I guess the best way to start off the month on anxiety is to lay out exactly what we mean by anxiety. What is it? Why does it happen? How do you know if you have it?
Anxiety in its basic form is an overabundance of fear. We all have some level of anxiety in this day and age because frankly, the world is a little scary. We hear about the spread of Ebola, terrorism, violence, and poverty and our collective blood pressure rises a few points.
In theory this fear response is a healthy thing. It is what kept cavemen from getting eaten by saber tooth tigers back in the day. When a threat of danger appears, our bodies respond. We get shots of adrenaline and cortisol into our bloodstream that speed up our hearts and tighten our muscles. The blood moves in from our outer limbs and our digestive system empties us of extra weight. All this was an ingenious design to enable us to be able to run like the wind from the wooly mammoth or tiger or whatever else might be chasing us. And if we couldn’t outrun a threat, then our body was a least prepared to fight for our lives. (We will talk much more about fight or flight response another day).
But we don’t live in the Paleolithic era anymore and most of our threats cannot be outrun. You cannot outrun terrorism or cancer or crushing debt or difficult relationships. So our modern brains can get confused and keep producing short term fear responses to long term threats. And our minds that once moved on when we escaped the wooly mammoth (caveman fist bump) now tend to run over and over the problems in our lives until everything we see around us seems threatening.
So for those who suffer from an anxiety disorder, this overabundance of fear becomes pervasive. It creeps into our lives and wraps over us like a too tight jacket so that our movement through life is limited and slowly we begin to lose the joy and freedom we once knew in life.
Anxiety is a body event.
My husband is fond of saying that anxiety is a body event. Long term stress can affect the body is numerous and surprising ways. Just a few of the most common physical effects of anxiety are:
Shortness of breath
Racing heart and/or heart palpitations
Numbness or tingling in hands or feet
Gastrointestinal distress (nausea, diarrhea, acid reflux aka GERD, irritable bowel syndrome)
I know. All very sexy, right? Oh yeah, add loss of sex drive to the list.
Over the years I have been surprised by the power of anxiety to make me downright sick. From the EKG and echo cardiogram I got during my first real panic attack, to an endoscopy ten years later to diagnose GERD, to the recent MRI on my spasmy neck, I continue to be amazed at what powerful and diverse damage anxiety can do to my body (not to mention how expensive it is to diagnose and treat all these stress related maladies).
If anyone tells you anxiety is all in your head, knock them upside their head for me, will you? For anxiety gets in your bloodstream, your muscles, your heart, your bowels, when it is bad enough, it simply seems to go everywhere.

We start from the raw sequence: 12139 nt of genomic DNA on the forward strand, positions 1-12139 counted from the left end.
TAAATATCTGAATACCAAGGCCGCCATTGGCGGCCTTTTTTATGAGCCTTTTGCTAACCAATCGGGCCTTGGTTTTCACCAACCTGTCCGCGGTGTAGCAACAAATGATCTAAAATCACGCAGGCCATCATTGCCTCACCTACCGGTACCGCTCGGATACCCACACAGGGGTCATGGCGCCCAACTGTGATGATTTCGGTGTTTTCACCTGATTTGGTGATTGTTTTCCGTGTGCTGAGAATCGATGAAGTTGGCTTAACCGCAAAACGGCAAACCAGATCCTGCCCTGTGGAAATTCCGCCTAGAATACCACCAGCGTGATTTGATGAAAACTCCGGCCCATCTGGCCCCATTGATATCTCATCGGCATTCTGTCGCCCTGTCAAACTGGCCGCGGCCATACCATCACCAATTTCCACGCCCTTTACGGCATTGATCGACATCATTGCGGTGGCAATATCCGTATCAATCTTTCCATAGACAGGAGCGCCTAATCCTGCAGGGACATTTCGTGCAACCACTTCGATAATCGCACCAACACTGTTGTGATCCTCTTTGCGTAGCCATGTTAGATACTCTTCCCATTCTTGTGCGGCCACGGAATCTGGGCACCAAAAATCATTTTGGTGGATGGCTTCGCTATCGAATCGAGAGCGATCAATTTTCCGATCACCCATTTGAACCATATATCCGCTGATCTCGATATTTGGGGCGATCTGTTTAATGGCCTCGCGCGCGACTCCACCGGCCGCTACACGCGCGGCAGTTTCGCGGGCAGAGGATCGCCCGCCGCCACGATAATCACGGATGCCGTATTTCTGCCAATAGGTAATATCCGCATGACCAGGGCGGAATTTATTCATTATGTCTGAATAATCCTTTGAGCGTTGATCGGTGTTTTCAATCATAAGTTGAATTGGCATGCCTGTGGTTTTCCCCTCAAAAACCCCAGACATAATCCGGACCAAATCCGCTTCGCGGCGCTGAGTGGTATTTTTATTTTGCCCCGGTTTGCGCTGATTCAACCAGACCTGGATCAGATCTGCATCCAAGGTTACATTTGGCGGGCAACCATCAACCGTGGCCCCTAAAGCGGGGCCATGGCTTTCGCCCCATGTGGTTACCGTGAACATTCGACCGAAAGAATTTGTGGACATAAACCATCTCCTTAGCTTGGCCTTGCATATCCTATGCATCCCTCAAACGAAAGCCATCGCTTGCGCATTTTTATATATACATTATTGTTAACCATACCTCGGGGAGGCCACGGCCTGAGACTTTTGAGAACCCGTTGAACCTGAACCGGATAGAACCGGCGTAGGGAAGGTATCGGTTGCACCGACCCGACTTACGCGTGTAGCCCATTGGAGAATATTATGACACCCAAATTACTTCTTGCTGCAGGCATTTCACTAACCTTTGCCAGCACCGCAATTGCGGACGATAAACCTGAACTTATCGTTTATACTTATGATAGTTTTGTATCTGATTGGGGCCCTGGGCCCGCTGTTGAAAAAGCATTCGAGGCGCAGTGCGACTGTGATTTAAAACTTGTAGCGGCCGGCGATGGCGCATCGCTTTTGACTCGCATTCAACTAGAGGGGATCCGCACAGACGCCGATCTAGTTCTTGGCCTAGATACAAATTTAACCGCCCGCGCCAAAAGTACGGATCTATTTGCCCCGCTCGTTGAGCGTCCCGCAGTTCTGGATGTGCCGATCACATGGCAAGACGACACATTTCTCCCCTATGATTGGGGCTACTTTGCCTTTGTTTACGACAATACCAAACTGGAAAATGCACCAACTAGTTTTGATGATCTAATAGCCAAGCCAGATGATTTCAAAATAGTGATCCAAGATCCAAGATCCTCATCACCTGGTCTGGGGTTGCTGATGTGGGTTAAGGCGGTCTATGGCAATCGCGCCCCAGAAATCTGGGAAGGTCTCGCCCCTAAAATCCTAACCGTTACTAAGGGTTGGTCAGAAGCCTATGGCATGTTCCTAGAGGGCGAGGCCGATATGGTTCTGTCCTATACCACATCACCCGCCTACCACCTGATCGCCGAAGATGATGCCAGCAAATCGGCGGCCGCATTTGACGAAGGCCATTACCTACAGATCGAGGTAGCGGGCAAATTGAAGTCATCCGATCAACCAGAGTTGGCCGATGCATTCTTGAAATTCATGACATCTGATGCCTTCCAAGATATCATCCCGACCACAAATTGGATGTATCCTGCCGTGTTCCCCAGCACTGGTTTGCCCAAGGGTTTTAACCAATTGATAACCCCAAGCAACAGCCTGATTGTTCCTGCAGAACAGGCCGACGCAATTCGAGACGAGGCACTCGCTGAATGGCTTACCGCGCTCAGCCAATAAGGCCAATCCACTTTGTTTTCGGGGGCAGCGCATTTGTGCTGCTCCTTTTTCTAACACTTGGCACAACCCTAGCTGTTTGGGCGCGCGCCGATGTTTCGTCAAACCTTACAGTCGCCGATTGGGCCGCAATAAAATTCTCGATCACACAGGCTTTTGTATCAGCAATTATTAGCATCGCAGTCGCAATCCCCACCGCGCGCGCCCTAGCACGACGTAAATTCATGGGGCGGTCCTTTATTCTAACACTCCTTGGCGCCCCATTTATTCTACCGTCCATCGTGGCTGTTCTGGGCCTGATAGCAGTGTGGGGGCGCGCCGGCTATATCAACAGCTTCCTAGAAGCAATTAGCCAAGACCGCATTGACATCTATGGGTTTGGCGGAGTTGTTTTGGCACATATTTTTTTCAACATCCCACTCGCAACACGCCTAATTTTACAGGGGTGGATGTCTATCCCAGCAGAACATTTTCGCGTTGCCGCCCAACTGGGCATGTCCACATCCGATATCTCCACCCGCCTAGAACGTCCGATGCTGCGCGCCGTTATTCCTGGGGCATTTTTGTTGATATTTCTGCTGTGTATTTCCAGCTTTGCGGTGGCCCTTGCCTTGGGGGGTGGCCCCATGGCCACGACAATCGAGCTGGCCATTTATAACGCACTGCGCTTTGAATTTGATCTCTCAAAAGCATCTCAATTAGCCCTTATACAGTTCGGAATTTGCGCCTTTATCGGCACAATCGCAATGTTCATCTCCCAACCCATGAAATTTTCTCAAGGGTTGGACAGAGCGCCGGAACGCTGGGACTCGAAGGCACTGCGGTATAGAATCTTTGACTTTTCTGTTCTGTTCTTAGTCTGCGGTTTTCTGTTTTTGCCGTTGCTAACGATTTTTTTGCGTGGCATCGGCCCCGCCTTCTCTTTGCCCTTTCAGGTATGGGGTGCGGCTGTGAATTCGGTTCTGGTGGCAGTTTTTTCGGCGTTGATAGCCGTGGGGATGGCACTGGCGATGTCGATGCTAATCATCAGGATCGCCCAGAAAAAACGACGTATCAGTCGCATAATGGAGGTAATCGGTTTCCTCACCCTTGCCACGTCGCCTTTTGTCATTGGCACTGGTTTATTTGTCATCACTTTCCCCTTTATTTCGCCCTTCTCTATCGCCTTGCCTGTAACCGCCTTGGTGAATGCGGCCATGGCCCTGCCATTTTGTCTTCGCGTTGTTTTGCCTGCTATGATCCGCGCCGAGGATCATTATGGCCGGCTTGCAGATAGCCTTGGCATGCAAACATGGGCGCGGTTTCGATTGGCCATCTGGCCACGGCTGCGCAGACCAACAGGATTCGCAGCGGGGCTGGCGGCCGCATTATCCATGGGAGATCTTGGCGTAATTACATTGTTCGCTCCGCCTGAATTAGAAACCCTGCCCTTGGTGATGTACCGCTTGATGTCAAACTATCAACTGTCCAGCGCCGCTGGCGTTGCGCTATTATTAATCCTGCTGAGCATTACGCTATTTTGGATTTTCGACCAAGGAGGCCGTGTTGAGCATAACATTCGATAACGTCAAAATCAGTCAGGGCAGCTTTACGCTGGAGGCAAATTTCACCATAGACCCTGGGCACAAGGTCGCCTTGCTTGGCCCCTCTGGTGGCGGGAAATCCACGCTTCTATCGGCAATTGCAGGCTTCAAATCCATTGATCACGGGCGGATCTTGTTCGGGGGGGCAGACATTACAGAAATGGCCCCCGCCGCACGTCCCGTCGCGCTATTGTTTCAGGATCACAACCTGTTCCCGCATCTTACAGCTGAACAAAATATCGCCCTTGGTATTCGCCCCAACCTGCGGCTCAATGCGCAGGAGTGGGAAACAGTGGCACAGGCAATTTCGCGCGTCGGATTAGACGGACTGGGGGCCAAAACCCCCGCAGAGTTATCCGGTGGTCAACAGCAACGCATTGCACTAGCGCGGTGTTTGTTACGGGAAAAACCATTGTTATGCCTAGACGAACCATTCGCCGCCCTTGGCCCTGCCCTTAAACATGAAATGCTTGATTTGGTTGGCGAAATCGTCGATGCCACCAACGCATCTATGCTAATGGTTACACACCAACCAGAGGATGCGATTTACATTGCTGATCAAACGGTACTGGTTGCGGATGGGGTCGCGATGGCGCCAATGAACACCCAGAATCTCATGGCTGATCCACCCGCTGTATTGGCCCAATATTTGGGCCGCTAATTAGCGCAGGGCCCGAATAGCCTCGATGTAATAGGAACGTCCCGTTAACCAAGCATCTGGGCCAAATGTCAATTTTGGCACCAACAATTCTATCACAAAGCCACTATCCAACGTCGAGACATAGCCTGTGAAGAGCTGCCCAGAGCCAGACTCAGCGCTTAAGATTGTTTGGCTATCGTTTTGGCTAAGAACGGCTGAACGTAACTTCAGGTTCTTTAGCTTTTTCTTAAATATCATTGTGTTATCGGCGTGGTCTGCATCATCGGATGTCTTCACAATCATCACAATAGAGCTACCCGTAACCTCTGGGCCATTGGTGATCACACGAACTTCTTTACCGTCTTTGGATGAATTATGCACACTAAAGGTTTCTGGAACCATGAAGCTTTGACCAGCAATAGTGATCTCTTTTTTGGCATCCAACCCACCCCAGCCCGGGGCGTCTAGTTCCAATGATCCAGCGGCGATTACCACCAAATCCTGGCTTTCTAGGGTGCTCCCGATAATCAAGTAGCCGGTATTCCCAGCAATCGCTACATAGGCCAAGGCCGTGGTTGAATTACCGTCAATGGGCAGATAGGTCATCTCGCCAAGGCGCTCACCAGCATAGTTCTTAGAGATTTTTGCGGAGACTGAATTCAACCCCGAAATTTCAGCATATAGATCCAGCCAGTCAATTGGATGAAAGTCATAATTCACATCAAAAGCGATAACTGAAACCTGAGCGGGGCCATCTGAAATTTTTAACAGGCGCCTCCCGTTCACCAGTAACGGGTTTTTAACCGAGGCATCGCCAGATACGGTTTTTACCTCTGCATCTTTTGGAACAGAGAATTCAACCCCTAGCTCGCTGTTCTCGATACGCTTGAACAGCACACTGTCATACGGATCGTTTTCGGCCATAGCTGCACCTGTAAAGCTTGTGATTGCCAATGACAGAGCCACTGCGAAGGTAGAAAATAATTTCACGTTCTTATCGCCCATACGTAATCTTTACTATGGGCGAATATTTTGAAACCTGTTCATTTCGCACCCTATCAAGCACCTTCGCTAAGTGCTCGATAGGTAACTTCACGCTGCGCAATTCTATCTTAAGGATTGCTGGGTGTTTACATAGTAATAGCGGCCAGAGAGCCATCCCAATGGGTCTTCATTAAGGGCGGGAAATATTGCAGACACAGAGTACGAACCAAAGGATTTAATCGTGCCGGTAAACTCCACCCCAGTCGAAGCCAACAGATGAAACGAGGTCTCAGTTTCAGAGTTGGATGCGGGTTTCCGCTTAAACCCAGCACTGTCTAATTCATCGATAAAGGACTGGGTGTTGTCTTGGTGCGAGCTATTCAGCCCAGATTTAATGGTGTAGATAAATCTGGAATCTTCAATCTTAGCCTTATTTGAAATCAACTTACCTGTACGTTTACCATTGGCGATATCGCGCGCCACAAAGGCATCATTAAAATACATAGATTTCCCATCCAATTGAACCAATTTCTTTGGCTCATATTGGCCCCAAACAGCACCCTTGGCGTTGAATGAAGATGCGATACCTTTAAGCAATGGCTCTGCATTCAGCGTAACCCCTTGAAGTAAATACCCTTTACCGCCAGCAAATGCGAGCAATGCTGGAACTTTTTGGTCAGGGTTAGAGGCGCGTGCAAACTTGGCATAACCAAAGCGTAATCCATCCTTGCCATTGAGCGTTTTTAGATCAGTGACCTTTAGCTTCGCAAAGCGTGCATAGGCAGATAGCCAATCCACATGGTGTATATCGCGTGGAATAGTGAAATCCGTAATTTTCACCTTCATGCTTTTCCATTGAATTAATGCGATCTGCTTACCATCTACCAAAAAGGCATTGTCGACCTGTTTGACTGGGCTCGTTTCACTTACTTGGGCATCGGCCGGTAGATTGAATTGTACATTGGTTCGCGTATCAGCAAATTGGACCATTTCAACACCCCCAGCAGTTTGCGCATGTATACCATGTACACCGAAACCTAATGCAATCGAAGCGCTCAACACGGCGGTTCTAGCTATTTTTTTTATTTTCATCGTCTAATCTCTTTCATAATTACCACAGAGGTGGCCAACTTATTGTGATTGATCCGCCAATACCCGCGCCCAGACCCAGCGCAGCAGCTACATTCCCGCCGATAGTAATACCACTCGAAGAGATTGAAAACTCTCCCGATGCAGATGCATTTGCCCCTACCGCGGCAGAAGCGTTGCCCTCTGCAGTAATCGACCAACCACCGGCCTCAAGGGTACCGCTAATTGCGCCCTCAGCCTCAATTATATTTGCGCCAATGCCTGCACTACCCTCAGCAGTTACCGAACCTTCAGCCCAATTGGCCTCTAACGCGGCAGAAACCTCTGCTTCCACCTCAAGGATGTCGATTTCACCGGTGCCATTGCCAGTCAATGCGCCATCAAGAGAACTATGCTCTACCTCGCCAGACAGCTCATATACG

For more info on the physical effects of anxiety and a nice overview on types of anxiety, click here to read Heathline’s article on anxiety.
But anxiety is in your head.
I wish I could say that anxiety is some condition you inherit in your DNA and that you simply take a little pill to fix it and then all is sunshine and roses.
But the honest truth is that a good amount of anxiety does start in your head.
Don’t get me wrong, I think some of us are just hard wired in a way that we are more prone to anxiety.
But I also know there are certain patterns of thinking among the anxious that keep the fear responses going and going. It is like a vicious loop. Brain thinks thought that triggers fear. Body responds. Brain notices weird reaction of body and gets even more scared. And on and on until true panic sets in.
But even if we are not anxious to the point of panic, we may have thoughts that perpetuate low grade anxiety day after day. Here are some of the most common patterns of anxious thinking:
What if? (What if x, y, or z bad thing happens in the future?)
All or nothing. (If I messed up one part of dinner it was all a total failure and everyone hates me because I am a terrible cook).
Critical thinking (That was so stupid of me. I look fat and ugly today, etc.).
Perfectionism (Having high, unrealistic expectations of yourself and others).
If some or all of these things describe you, Fear Not! (Yeah, I really just wrote that ;-)). Seriously, there is HOPE.
All kinds of hope. So much hope it will take the next 29 days to talk about it all.
But for now just know that you are not alone, you are not crazy, and it can get better.
For now my anxiety still comes and goes in seasons, sometimes in small waves and some bigger, but there is definitely better and for that I am so grateful. (Gratitude, we’ll come back to that as well).
And if you happen to be a person who is blessed with equanimity and not anxiety but you recognize a friend or love one in these descriptions, can you do me a favor?
Love on that scared one. For fear is not a kind or gentle companion. Therefore to have you to as a kind and gentle companion would be a precious gift.
Come back for more ways to get help tomorrow!